It is a stupendous achievement by any yardstick, putting together the English translation of 299 to be exact of Premchand’s short stories in a collection spread over four volumes. If we add to this the work of excavation in two important Indian languages—Urdu and Hindi—for Premchand’s published and unpublished stories, and then translate into English after judicious comparison, it adds a significant research dimension to this work of translation and editing.
Premchand is generally considered to be one of the greatest novelists and story writers in both Urdu and Hindi. In Hindi, he still carries the mantle of being the greatest novelist (upanyas samrat) and quite often the greatest story writer as well. His oeuvre, composed over a period of 35 years, is quite voluminous and generally considered as depicting insightfully the events and mind-set of his age. Premchand, as a reformer and nationalist, contributed significantly to both these language streams through his writings which covered several genres such as novel, story, play and journalist article. Throughout his career Premchand remained deeply concerned about the marginalized and the subordinated. During his writing career Premchand highlighted almost every significant issue which concerned the national public life. These volumes of stories bring forth the various aspects of Premchand’s writings—as a reformist, a radical, a nationalist, a Gandhian, a socialist, a champion of the downtrodden, and also an upholder of tradition. The bewildering wide range and the uneven quality of the stories will be obvious in these collections. The vastness, versatility, and aesthetic changes in his corpus have been clearly brought out by these four volumes which are arranged chronologically.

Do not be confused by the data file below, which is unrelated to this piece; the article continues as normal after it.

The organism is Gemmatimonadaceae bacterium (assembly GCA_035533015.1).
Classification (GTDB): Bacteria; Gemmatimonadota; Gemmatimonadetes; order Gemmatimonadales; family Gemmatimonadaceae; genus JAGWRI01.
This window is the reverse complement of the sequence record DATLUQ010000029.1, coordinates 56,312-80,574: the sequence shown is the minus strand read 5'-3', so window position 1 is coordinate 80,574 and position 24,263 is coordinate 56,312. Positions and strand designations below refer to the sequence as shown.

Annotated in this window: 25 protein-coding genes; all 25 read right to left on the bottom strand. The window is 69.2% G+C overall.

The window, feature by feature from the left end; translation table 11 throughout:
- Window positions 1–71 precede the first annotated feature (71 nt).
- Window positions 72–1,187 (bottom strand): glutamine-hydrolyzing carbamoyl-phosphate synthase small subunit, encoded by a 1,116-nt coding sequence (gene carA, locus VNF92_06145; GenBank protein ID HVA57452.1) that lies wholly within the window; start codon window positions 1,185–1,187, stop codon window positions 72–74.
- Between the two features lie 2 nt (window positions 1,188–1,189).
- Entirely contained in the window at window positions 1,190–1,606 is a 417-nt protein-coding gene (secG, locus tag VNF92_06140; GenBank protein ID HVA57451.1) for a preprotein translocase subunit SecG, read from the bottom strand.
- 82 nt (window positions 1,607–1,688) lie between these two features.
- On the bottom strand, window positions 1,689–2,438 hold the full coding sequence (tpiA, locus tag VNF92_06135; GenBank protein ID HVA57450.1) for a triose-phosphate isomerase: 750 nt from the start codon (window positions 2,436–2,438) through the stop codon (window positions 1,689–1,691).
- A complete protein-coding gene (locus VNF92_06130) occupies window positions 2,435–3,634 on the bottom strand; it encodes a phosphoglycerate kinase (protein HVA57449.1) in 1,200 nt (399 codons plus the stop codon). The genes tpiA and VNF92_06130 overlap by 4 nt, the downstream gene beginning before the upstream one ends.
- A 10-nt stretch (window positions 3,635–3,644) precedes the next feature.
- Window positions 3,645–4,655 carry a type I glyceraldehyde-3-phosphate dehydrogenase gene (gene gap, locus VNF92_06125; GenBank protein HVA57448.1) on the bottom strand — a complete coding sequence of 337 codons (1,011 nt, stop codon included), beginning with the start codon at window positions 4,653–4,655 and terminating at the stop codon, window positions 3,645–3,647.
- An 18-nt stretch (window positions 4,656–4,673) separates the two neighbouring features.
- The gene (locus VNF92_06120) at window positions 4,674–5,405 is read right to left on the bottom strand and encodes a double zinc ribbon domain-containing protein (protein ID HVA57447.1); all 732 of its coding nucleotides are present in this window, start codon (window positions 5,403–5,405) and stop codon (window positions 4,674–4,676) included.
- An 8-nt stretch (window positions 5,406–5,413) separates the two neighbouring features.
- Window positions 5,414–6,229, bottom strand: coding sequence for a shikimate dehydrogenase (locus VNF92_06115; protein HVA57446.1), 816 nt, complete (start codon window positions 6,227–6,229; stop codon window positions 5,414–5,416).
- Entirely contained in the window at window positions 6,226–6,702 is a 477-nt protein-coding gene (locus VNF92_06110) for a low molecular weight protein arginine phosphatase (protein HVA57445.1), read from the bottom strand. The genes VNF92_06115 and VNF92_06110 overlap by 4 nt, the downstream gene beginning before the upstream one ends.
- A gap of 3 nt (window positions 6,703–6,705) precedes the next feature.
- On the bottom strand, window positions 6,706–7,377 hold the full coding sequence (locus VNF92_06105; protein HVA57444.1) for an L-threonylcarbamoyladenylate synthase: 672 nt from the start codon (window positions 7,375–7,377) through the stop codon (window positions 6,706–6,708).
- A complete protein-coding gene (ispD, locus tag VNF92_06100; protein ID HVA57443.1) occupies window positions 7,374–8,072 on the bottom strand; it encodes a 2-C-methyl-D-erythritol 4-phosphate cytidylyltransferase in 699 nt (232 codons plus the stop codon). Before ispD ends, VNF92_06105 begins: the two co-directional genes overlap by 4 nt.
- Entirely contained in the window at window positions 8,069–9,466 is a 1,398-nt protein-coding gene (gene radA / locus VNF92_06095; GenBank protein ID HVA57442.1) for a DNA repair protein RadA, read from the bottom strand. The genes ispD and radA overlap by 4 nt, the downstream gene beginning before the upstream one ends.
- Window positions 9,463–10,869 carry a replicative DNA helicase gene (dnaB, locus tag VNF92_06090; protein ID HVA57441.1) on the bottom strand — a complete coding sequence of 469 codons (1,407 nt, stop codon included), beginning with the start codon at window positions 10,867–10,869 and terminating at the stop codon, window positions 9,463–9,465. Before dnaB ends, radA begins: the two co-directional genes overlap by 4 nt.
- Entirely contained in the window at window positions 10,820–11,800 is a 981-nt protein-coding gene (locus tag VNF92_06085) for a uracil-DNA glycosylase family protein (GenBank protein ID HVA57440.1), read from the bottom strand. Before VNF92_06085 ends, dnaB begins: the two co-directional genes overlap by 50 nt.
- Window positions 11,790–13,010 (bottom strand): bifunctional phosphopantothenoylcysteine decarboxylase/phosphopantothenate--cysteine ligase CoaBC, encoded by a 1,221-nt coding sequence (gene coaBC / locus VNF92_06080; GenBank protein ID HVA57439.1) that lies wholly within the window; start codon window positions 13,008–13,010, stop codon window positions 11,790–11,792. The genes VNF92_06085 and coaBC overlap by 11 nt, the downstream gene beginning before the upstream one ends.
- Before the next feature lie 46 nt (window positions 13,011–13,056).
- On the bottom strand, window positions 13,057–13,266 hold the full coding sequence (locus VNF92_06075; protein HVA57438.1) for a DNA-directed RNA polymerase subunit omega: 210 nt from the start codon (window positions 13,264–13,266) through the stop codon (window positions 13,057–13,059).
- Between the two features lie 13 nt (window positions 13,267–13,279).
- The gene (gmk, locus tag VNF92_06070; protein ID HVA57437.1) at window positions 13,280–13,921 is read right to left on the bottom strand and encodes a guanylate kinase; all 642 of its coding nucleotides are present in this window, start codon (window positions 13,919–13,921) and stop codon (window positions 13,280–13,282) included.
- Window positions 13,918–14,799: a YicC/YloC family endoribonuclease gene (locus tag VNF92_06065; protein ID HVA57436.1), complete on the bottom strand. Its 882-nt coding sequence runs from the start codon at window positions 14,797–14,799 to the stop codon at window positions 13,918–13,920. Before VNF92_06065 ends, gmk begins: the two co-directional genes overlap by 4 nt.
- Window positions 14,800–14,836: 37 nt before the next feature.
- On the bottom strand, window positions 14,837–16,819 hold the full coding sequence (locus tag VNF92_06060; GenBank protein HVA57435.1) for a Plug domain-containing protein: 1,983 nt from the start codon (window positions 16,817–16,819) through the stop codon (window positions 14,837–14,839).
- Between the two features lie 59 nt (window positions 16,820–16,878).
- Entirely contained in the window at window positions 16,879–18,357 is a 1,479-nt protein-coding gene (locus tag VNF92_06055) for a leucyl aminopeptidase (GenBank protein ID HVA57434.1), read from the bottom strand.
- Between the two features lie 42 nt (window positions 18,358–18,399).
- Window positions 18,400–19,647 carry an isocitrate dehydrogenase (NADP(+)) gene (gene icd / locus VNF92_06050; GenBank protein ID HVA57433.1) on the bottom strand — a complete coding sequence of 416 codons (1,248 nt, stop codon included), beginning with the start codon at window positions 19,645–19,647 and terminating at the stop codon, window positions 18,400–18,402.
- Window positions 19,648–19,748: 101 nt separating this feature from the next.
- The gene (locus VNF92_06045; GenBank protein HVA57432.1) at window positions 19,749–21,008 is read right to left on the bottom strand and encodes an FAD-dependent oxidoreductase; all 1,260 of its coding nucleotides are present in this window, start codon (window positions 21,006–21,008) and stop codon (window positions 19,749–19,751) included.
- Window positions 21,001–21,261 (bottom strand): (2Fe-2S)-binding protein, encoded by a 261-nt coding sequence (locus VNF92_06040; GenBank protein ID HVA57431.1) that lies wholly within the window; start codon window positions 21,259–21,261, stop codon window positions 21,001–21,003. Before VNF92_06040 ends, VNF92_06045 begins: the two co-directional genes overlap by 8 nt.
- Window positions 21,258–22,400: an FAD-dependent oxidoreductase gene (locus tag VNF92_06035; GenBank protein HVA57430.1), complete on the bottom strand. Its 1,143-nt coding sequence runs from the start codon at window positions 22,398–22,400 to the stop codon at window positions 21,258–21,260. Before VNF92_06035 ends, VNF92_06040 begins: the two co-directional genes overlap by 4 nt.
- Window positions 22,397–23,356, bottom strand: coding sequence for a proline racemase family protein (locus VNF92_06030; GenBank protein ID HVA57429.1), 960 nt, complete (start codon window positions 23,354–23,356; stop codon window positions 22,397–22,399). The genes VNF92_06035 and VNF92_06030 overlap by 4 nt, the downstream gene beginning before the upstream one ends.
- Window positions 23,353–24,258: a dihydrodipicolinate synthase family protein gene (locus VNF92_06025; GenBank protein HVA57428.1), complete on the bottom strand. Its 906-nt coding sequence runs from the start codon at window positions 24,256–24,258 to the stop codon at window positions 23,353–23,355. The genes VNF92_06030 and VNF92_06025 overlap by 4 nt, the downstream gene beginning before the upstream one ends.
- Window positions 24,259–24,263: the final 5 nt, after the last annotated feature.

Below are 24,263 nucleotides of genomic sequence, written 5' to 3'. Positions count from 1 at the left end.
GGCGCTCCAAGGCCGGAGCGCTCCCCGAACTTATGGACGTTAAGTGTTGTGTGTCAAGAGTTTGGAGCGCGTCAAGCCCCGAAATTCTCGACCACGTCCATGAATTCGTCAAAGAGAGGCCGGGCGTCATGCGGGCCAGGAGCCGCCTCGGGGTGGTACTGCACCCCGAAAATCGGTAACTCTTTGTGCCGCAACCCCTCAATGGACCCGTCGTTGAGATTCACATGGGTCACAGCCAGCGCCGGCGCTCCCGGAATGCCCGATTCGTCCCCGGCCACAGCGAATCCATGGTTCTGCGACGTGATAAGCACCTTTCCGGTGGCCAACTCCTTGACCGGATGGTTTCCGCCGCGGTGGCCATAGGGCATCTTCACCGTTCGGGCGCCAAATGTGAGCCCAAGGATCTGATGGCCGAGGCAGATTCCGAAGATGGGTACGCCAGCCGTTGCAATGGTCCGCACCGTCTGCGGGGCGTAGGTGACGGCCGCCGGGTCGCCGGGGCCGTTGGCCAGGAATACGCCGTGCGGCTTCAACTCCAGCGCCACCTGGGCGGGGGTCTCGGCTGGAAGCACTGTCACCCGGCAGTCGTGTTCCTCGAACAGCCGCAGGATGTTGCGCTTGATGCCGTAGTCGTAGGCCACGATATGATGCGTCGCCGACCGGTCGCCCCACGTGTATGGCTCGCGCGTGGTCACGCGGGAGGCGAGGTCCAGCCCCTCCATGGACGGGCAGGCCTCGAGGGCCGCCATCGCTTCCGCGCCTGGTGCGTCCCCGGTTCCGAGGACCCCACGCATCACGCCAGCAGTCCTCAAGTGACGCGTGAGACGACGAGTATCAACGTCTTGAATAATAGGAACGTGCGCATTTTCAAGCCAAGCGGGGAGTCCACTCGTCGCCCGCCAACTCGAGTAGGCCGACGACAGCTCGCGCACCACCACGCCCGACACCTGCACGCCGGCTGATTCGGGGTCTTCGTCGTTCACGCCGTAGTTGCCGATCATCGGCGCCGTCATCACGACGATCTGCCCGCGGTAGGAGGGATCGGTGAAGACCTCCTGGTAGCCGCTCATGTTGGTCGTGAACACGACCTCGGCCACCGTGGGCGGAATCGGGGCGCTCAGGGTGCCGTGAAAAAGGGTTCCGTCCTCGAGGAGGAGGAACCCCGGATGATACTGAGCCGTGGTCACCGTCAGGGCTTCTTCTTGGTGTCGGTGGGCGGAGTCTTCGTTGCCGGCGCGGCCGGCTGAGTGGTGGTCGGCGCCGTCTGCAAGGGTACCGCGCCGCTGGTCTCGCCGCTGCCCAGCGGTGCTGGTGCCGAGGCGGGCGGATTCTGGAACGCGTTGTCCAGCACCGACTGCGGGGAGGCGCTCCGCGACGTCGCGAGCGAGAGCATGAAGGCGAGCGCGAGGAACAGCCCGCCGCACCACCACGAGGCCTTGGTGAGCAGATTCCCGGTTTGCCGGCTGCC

In the first volume, there are 76 stories published between 1908 and 1919. The second volume contains 75 stories of the period from 1919 to 1926. There are 75 stories in the third volume published during 1926 and 1931. And in the fourth volume there are 73 stories published from 1931 to 1937, that is after his death. The notes in each volume contain the publication dates of each story in both languages. Sometimes, the notes offer detailed comparison between two versions which provide very useful additional information to the reader.
The editor, who is a renowned scholar in the field of translation studies, has taken into account the earlier English translation of Premchand’s works. However, as Harish Trivedi points out in the ‘Foreword’, most of these earlier translators have chosen what they considered as Premchand’s best stories, paying little attention to the rest of his corpus. In most cases, this practice reinforced the prevailing canonical views of Premchand, leaving less space and motivation for the researchers in English language with relatively restricted proficiency in Hindi or Urdu. By successfully undertaking the challenging task of presenting the entire corpus of the master’s stories in English, the editor and his team of translators have rendered unmatched service to Premchand scholarship and have opened new vistas of research.
As is well known, Premchand began with writing in Urdu and later shifted to Hindi. But even in the later period he did not stop writing in Urdu. Some of his later stories were first written in Urdu and, in any case, most of his Hindi stories were also translated into Urdu, often by himself. In these volumes the editor and translators have taken care to compare and contrast the two versions of the stories before reconciling and translating them. Needless to say, such an effort involves not only proficiency in the three languages but also an understanding of the sequence and content of the stories. In a way, therefore, the editor and his team have doubled up as researchers.
In some of the stories which Premchand himself translated from Hindi to Urdu or vice versa, he introduced important changes. For example, as M Asaduddin points out, in the famous story ‘Poos Ki Raat’ (A Winter Night), the ending of the Urdu version is quite different from that of Hindi. This work of translation, supervised by the editor, therefore has also involved meticulous research and borne additional fruit in unearthing a few stories by Premchand which have not been published in any language so far.